PubDate: 2017-01-19
      DOI: 10.1093/aesa/saw099
  • Transformation, Proliferation, and Influence on Host Performance by Three
           Gut Bacteria in the Rice Water Weevil (Coleoptera: Curculionidae)
    • Authors: Huang Y; Huang X, Jiang M.
      First page: 294
      Abstract: <span class="paragraphSection"><div class="boxTitle"> </div>The rice water weevil, <span style="font-style:italic;">Lissorhoptrus oryzophilus</span> Kuschel (Coleoptera: Curculionidae), is one of the most serious pests of rice in the United States and East Asia. Several symbiotic bacteria have been isolated from the gut of this weevil, but none of them have been evaluated for the potential to be paratransgenesis candidates for biological control. We transformed three bacterial strains, <span style="font-style:italic;">Enterococcus faecalis</span>, <span style="font-style:italic;">Bacillus cereus</span>, and <span style="font-style:italic;">Enterobacter</span> sp. isolated from the weevil, with a DsRed-labeled plasmid. We then investigated their fate in the host gut. To assess their biological impacts on the host, we measured adult consumption, survival, egg production, and hatch rate after weevils were inoculated with the transformed bacteria. Our results showed that each of the three bacteria could be successfully transformed. The intestinal bacterial densities were low 2 d after inoculation. However, their populations increased dramatically the following day, regardless whether the adults were fed or starved, and reached their peak abundance 4 d after inoculation. Each strain colonized the adult gut for at least 9–15 d, accumulating mostly in the hindgut. No apparent effects by the transformed strains were observed on weevil performance. In conclusion, due to the ability to colonize the host gut and to ease of culturing, these bacteria might be promising paratransgenesis candidates. They can be engineered and re-introduced into the gut of adult rice water weevils potentially producing effector molecules capable of impairing weevil development and survival.</span>
      PubDate: 2017-01-28
      DOI: 10.1093/aesa/saw097
  • Empirical Model With Excellent Statistical Properties for Describing
           Temperature-Dependent Developmental Rates of Insects and Mites
    • Authors: Ratkowsky DA; Reddy GP.
      First page: 302
      Abstract: <span class="paragraphSection"><div class="boxTitle"> </div>Previous empirical models for describing the temperature-dependent development rates for insects include the Briére, Lactin, Beta, and Ratkowsky models. Another nonlinear regression model, not previously considered in population entomology, is the Lobry–Rosso–Flandrois model, the shape of which is very close to that of the Ratkowsky model in the suboptimal temperature range, but which has the added advantage that all four of its parameters have biological meaning. A consequence of this is that initial parameter estimates, needed for solving the nonlinear regression equations, are very easy to obtain. In addition, the model has excellent statistical properties, with the estimators of the parameters being “close-to-linear,” which means that the least squares estimators are close to being unbiased, normally distributed, minimum variance estimators. The model describes the pooled development rates very well throughout the entire biokinetic temperature range and deserves to become the empirical model of general use in this area.</span>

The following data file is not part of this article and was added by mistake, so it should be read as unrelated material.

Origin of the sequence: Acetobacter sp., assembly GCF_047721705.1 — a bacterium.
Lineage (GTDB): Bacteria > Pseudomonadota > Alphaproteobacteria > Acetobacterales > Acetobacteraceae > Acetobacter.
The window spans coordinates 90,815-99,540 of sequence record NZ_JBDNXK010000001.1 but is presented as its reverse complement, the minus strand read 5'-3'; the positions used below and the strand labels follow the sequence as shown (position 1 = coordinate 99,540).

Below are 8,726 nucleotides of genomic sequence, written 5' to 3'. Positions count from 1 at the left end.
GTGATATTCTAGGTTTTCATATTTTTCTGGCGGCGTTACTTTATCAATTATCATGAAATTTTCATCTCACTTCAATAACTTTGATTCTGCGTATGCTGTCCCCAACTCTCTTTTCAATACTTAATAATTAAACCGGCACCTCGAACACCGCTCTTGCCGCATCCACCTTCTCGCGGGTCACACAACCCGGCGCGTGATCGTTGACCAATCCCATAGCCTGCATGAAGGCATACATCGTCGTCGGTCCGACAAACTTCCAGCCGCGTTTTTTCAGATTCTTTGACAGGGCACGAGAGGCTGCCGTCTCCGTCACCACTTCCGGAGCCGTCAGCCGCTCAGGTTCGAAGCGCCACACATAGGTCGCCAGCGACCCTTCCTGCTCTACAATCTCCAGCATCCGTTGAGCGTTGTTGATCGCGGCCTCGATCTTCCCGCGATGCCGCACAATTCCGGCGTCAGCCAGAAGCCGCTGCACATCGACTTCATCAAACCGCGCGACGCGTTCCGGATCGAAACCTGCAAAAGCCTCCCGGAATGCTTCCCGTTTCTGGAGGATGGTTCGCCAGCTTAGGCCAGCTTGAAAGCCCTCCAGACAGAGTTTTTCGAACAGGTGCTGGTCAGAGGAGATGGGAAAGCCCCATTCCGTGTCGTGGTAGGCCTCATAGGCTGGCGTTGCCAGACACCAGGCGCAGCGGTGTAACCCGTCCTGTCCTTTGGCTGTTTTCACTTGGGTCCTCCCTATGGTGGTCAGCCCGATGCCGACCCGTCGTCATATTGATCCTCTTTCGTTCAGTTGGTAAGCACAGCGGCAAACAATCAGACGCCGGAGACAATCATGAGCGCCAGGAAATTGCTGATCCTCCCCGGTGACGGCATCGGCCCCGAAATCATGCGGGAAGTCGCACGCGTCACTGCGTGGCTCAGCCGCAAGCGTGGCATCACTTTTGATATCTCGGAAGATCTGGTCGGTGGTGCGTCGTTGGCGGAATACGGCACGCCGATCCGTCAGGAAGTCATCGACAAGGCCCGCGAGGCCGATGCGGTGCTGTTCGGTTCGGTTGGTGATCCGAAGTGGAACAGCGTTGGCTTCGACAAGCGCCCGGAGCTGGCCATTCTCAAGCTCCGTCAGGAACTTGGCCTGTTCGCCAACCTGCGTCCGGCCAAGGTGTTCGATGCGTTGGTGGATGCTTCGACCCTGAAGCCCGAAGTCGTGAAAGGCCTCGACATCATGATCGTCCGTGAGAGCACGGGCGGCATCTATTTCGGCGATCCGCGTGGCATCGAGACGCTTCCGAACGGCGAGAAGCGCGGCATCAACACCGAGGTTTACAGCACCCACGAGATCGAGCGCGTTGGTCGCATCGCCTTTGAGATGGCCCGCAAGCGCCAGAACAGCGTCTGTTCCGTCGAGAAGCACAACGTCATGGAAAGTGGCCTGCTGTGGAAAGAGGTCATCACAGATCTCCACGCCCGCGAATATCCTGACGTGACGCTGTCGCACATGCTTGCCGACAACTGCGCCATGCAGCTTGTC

PubDate: 2017-02-17
      DOI: 10.1093/aesa/saw098
  • Comparative Evaluation of Development and Reproductive Capacity of Two
           Biotypes of Lilioceris cheni (Coleoptera: Chrysomelidae), Biological
           Control Agents of Air Potato ( Dioscorea Bulbifera ) in Florida
    • Authors: Manrique V; Lake EC, Smith MC, et al.
      First page: 310
      Abstract: <span class="paragraphSection"><div class="boxTitle"> </div>A Chinese biotype of <span style="font-style:italic;">Lilioceris cheni</span> Gressitt and Kimoto (Coleoptera: Chrysomelidae) is being mass reared and released in Florida for biological control of the invasive air potato vine, <span style="font-style:italic;">Dioscorea bulbifera</span> L. (Dioscoreales). Another biotype from Nepal is under investigation for determining whether its release would benefit the ongoing biological control program. We compared temperature-dependent development, fecundity, life table parameters, and consumption of the two biotypes in the laboratory. Both biotypes completed development at 20–30 °C, although survival of Chinese beetles was higher at 20 °C and 27.5 °C, and survival of Nepalese beetles was higher at 30 °C. In addition, Nepalese beetles developed at a faster rate at 20 °C, and consumed air potato foliage at a higher rate at 25 °C. The most important difference between the biotypes, with regard to biological control purposes, was the shorter generation time of Nepalese beetles, which resulted in a higher intrinsic rate of population increase, despite much higher fecundity of Chinese beetles. The higher intrinsic rate of increase of the Nepalese beetles may allow a more rapid population increase in the field, and thus, greater damage to air potato plants. However, differences in other life history traits, such as overwintering ability, diapause, and cold tolerance, will also influence field performance.</span>